Ten Agile testing concepts that testers should be aware of were briefly mentioned in the preceding blog post by VNEXT Global. We'll continue this series with 5 left Agile testing concepts in this section, which may help your team when it comes to Agile development.
1. Ongoing improvement
One of the key elements in the agile tester’s mindset is seeking out opportunities to improve. Naturally, this is how the entire team should be thinking, as the basic tenant of agile is that the team constantly strives to produce better work.
In team Agile retrospectives, testers assess what's functioning well and what needs to be changed or added. Testers raise testing-related issues for discussion by the entire team. The adoption of process improvement techniques like Agile retrospectives and obstacle backlogs has helped teams make the biggest gains in testing and all other areas. Some suggestions for improvement may end up as task cards. Teams work on one or two issues at a time when dealing with larger difficulties to ensure that they address the root cause and not just a symptom.
Agile testers and their teams are constantly searching for methods, techniques, or solutions that could help them increase customer value or increase their return on investment (ROI). Agile development's brief iterations make it simpler to experiment with new ideas for a few iterations before deciding whether to adopt them permanently.
Agile testers value professional development and abilities to learn new. They make use of the numerous free resources offered to them in order to advance their specific abilities, such as exploratory testing. To generate fresh ideas, they attend conferences and seminars, subscribe to mailing lists, and read books, blogs, and articles. In order to free up more time to contribute their valuable skills, they look for ways to automate tedious or repetitive jobs (or ask their peers for assistance).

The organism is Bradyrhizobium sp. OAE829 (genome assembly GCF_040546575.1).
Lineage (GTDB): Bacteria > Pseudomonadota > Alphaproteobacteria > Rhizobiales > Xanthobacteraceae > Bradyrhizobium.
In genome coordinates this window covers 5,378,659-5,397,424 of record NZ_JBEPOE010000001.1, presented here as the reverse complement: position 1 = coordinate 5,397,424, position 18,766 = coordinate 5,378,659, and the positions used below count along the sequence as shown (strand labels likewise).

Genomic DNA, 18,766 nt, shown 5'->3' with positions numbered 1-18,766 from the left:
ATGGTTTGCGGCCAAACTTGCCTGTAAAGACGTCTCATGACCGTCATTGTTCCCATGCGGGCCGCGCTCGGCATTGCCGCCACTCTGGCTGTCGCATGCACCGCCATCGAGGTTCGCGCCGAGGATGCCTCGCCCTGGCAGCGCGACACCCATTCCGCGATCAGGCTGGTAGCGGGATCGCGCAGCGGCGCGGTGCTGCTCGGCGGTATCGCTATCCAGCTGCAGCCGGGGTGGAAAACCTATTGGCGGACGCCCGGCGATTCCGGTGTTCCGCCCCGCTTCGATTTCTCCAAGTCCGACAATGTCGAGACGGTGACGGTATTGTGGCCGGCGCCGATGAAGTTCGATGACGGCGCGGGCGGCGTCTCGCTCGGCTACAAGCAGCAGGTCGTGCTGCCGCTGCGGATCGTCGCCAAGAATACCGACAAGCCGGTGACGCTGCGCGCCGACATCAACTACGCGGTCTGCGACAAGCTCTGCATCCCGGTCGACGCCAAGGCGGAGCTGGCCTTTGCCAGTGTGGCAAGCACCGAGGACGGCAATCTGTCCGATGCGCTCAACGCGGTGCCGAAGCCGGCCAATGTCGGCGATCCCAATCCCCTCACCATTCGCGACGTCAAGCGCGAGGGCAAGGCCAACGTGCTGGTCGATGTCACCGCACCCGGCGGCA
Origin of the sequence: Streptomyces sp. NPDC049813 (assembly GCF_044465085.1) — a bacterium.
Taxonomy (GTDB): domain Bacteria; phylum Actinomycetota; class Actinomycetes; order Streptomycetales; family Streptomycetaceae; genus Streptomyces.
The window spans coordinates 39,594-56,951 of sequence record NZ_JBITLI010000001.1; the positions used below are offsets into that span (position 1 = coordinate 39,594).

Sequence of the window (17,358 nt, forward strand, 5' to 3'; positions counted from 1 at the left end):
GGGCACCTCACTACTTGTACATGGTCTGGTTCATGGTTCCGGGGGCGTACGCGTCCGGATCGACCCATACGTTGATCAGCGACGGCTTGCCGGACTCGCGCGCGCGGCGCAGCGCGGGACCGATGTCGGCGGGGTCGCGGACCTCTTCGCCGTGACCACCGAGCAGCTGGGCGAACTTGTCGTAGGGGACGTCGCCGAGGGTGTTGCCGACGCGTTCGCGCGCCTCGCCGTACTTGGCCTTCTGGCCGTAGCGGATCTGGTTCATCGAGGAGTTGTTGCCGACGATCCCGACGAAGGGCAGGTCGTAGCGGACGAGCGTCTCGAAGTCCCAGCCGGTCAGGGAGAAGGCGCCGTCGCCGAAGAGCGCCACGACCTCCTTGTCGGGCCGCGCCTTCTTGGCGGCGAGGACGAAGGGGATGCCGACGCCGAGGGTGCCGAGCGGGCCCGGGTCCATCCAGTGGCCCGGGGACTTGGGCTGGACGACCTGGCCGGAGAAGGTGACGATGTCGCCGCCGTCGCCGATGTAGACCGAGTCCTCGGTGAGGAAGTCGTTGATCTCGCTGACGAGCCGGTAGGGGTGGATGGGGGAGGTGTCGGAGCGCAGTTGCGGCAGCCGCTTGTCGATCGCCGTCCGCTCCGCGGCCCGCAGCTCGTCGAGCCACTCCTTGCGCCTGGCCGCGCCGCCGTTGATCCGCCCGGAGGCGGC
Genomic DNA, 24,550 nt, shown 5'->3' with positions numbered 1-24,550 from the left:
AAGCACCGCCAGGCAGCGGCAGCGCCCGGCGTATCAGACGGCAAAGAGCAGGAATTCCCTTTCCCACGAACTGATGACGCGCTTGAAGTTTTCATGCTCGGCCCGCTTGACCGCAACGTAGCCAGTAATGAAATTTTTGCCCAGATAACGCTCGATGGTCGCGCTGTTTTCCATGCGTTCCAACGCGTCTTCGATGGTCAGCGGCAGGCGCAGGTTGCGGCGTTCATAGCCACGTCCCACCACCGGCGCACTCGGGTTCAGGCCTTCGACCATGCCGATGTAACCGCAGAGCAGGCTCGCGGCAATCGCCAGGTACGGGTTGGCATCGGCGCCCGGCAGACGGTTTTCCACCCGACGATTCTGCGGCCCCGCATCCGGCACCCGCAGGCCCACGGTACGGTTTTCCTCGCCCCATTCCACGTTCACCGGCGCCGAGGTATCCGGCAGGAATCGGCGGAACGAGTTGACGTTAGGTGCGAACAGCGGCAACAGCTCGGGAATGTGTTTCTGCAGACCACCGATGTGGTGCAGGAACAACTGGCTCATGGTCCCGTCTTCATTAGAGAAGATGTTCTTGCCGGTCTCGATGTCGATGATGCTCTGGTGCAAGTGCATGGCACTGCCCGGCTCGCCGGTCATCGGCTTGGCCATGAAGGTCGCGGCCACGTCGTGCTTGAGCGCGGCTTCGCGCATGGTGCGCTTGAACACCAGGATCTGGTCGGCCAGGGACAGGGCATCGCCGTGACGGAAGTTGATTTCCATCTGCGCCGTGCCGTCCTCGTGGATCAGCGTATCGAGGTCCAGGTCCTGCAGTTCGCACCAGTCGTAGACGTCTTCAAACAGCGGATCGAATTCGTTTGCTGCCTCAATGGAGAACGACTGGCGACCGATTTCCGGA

Agile retrospectives are a crucial component of agile methodology because they enable the team to build on their performance from the day before. Agile testers make use of this chance to bring up testing-related concerns and request that the team come up with solutions. The team can give feedback to itself in this way to help it get better over time.
2. Adapt to Change
In a Waterfall model, we became accustomed to stating, "Sorry, we can't make this change at this time; the requirements are frozen", which will need to be included in the initial patch release. Customers found it frustrating since they realized they didn't do a good job of outlining all of their criteria in the beginning.
Customers know they can have their change when they want it because they determine the priority, even if we have to say, "OK, make a card for it and we'll do it in the next iteration or next release," during a two-week agile iteration.
Agile practitioners place a high priority on adapting to change, yet we've found that testers struggle with this idea more than most. To be able to claim, "I've tested that; it's done," testers need stability. Requirements that are always changing are a tester's worst nightmare.
But as agile testers, we must embrace change. We may anticipate starting tales A and B on Wednesday and C the following Friday. The client may have changed their priorities by Friday and now prefer tales A, X, and Y. We can manage adjustments like that as long as we maintain communication with the customer since we are moving forward at the same rate as the rest of the team.
Some agile teams make an effort to get ready before the following iteration, possibly by creating high-level test cases, identifying business satisfaction conditions, or compiling examples.
It's a complicated process that could squander time if stories are drastically revised or given a different priority. To prepare for the iteration, distributed teams should specifically require additional feedback cycles.